If you follow me on Twitter, you know that I just got back from 10 days in Vancouver speaking with companies about Creating Demand. I met and talked with CEOs and senior executives from a wide variety of businesses who are all taking up the challenge of moving beyond good to great with gusto.
On my last night there, I had a terrific opportunity to take in a Vancouver Canucks game with one of the executives. He’d just begun a new endeavor for a major western-Canadian organization with the edict to build a powerful brand from the company’s resources.
So in between goals, (the Canucks won 3-2 in an exciting game) we discussed how he may be able to do that. This executive came from the premium wine business, so we talked a lot about wine as well.
Returning to my hotel I realized just how much great wine can teach executives about great branding. So if you like wine or branding (or, even better, both), I share with you nine lessons great wines can teach us about building a great brand:
- Great wine is the result – not the process. There is not such thing as “wine-ing” (except when my kids do it, and it’s spelled differently) and there shouldn’t be anything called branding – a brand is an end, not a means.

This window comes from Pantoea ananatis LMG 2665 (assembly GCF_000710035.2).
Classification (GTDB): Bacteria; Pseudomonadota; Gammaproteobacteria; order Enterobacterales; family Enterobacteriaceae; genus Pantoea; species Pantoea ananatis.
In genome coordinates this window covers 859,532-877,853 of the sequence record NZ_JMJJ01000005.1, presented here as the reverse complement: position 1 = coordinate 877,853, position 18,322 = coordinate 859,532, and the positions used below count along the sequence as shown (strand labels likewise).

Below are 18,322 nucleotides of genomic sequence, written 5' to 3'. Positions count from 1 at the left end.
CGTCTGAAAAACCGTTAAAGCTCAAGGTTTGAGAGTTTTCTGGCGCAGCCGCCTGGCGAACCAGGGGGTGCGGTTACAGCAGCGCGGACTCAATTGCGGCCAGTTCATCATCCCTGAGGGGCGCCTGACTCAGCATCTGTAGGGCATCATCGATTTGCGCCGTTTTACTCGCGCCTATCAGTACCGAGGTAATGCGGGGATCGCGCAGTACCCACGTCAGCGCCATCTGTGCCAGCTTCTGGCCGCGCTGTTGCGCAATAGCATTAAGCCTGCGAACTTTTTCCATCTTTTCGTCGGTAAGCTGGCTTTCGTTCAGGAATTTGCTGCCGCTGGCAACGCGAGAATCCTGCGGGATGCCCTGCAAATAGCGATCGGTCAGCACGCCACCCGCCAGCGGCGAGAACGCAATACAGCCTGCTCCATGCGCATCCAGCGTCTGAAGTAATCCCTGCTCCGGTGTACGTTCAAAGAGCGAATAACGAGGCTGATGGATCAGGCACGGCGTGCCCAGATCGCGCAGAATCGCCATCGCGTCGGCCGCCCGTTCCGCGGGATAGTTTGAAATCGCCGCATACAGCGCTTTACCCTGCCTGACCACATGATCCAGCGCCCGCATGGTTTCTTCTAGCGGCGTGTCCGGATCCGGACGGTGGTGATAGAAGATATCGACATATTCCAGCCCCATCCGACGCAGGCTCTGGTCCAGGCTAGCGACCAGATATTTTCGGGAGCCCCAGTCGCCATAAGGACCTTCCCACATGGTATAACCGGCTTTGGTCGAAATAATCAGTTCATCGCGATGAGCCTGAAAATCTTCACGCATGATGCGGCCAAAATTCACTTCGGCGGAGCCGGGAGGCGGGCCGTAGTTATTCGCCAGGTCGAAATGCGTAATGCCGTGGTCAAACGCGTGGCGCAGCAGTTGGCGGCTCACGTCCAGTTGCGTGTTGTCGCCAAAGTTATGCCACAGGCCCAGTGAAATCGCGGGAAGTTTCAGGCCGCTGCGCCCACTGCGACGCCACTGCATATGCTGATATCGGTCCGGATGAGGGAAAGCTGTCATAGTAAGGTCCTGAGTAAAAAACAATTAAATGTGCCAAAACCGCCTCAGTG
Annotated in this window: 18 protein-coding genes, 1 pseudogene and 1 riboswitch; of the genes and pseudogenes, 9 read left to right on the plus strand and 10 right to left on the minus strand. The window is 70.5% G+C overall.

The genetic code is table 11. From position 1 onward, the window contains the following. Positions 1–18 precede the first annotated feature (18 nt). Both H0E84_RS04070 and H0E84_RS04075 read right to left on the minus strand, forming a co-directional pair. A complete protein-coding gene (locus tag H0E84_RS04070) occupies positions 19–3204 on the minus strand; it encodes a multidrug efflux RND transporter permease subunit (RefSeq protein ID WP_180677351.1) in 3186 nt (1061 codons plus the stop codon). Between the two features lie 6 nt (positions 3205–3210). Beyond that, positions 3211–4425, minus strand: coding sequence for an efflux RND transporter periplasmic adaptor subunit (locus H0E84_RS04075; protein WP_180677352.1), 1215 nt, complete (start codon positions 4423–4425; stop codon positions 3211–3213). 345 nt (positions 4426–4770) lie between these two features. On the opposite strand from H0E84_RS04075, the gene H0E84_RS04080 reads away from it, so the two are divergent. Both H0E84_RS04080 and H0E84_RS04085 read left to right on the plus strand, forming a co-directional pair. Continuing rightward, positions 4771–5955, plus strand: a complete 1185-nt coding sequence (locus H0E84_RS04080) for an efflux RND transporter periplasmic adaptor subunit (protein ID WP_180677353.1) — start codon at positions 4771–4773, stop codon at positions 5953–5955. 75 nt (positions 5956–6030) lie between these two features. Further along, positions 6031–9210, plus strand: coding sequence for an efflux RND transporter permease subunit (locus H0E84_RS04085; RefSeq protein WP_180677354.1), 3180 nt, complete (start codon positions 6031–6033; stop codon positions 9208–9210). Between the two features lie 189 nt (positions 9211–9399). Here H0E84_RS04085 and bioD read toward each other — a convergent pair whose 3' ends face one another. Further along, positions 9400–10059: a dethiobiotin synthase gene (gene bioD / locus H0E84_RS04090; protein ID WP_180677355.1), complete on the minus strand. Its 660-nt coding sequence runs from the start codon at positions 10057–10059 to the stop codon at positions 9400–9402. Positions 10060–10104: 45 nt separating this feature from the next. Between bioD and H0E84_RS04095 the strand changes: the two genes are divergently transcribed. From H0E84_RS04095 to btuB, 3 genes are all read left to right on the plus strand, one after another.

- The people who drink the wine are ultimately the ones that decide what a great wine is. It is your customers, and the people who come in contact with you, who decide if you are a great brand.
- All the publicity in the world does not make a great wine. All the publicity in the world does not make your brand great.
- To be a great wine, the wine must deliver the goods. Just because the winery says the wine is great doesn’t make it great. Just because your website says your brand is great doesn’t make it so.
- The most powerful marketing component for a wine is inside the bottle. The marketing component that actually drives and creates your brand lies in what you do and/or deliver, not in your advertising, brochures, or logo.
- Wines have good years and bad years, and while good years help, great wines find a way to be great regardless of circumstances. Great brands deliver regardless of circumstances.
- When a great wine becomes popular and the producer or bottler tries to exploit it by ramping up production to “sell more,” the wine inevitably loses its aura, its specialness, and it fails. When businesses start getting traction and they exploit their brand to drive short-term revenues or profits, the brand loses its authenticity and inevitably fails.
- As anyone who enjoys wine knows, it takes a certain amount of time for a wine to gain its flavor, and you can’t short circuit that time. If you open a wine “before its time,” you lose. Building a company that becomes a great brand takes time and you have to give it that time.
- Great wines age well. It’s not about being the first, it’s about being best. Great brands age well. It’s not about being the first, it’s about being best.
What do you think of these lessons? Do you have any to add?